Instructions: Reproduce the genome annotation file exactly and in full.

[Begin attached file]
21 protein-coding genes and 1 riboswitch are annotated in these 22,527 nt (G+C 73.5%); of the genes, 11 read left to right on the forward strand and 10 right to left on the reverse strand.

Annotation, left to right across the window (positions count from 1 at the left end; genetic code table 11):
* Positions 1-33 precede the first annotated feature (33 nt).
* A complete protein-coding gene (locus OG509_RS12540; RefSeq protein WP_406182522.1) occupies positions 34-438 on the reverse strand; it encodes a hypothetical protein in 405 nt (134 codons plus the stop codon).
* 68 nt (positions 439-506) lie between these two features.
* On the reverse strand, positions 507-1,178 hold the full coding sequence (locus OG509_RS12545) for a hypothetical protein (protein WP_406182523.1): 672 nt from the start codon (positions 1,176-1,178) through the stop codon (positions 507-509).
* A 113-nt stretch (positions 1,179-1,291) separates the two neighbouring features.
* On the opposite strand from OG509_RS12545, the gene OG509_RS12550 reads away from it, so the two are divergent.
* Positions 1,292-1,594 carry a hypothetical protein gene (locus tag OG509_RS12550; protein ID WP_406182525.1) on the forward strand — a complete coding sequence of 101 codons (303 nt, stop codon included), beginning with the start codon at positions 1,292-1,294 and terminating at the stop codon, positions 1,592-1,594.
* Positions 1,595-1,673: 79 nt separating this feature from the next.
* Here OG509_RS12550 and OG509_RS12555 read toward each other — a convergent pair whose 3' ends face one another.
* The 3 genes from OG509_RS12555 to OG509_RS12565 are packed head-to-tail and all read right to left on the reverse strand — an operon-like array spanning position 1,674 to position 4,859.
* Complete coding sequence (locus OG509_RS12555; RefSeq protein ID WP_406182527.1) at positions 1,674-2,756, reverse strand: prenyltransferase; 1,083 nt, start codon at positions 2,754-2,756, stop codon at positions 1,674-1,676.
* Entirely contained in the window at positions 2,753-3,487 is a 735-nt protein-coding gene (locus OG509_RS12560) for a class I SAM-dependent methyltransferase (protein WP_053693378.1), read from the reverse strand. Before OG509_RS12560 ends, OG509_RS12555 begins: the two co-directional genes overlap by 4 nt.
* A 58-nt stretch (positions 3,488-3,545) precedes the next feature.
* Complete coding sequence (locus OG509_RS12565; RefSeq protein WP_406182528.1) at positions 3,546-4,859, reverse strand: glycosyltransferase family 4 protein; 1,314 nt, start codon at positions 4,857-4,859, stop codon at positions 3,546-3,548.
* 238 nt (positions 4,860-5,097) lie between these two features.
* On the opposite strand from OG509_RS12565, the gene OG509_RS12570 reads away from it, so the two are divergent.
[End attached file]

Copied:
21 protein-coding genes and 1 riboswitch are annotated in these 22,527 nt (G+C 73.5%); of the genes, 11 read left to right on the forward strand and 10 right to left on the reverse strand.

Annotation, left to right across the window (positions count from 1 at the left end; genetic code table 11):
* Positions 1-33 precede the first annotated feature (33 nt).
* A complete protein-coding gene (locus OG509_RS12540; RefSeq protein WP_406182522.1) occupies positions 34-438 on the reverse strand; it encodes a hypothetical protein in 405 nt (134 codons plus the stop codon).
* 68 nt (positions 439-506) lie between these two features.
* On the reverse strand, positions 507-1,178 hold the full coding sequence (locus OG509_RS12545) for a hypothetical protein (protein WP_406182523.1): 672 nt from the start codon (positions 1,176-1,178) through the stop codon (positions 507-509).
* A 113-nt stretch (positions 1,179-1,291) separates the two neighbouring features.
* On the opposite strand from OG509_RS12545, the gene OG509_RS12550 reads away from it, so the two are divergent.
* Positions 1,292-1,594 carry a hypothetical protein gene (locus tag OG509_RS12550; protein ID WP_406182525.1) on the forward strand — a complete coding sequence of 101 codons (303 nt, stop codon included), beginning with the start codon at positions 1,292-1,294 and terminating at the stop codon, positions 1,592-1,594.
* Positions 1,595-1,673: 79 nt separating this feature from the next.
* Here OG509_RS12550 and OG509_RS12555 read toward each other — a convergent pair whose 3' ends face one another.
* The 3 genes from OG509_RS12555 to OG509_RS12565 are packed head-to-tail and all read right to left on the reverse strand — an operon-like array spanning position 1,674 to position 4,859.
* Complete coding sequence (locus OG509_RS12555; RefSeq protein ID WP_406182527.1) at positions 1,674-2,756, reverse strand: prenyltransferase; 1,083 nt, start codon at positions 2,754-2,756, stop codon at positions 1,674-1,676.
* Entirely contained in the window at positions 2,753-3,487 is a 735-nt protein-coding gene (locus OG509_RS12560) for a class I SAM-dependent methyltransferase (protein WP_053693378.1), read from the reverse strand. Before OG509_RS12560 ends, OG509_RS12555 begins: the two co-directional genes overlap by 4 nt.
* A 58-nt stretch (positions 3,488-3,545) precedes the next feature.
* Complete coding sequence (locus OG509_RS12565; RefSeq protein WP_406182528.1) at positions 3,546-4,859, reverse strand: glycosyltransferase family 4 protein; 1,314 nt, start codon at positions 4,857-4,859, stop codon at positions 3,546-3,548.
* 238 nt (positions 4,860-5,097) lie between these two features.
* On the opposite strand from OG509_RS12565, the gene OG509_RS12570 reads away from it, so the two are divergent.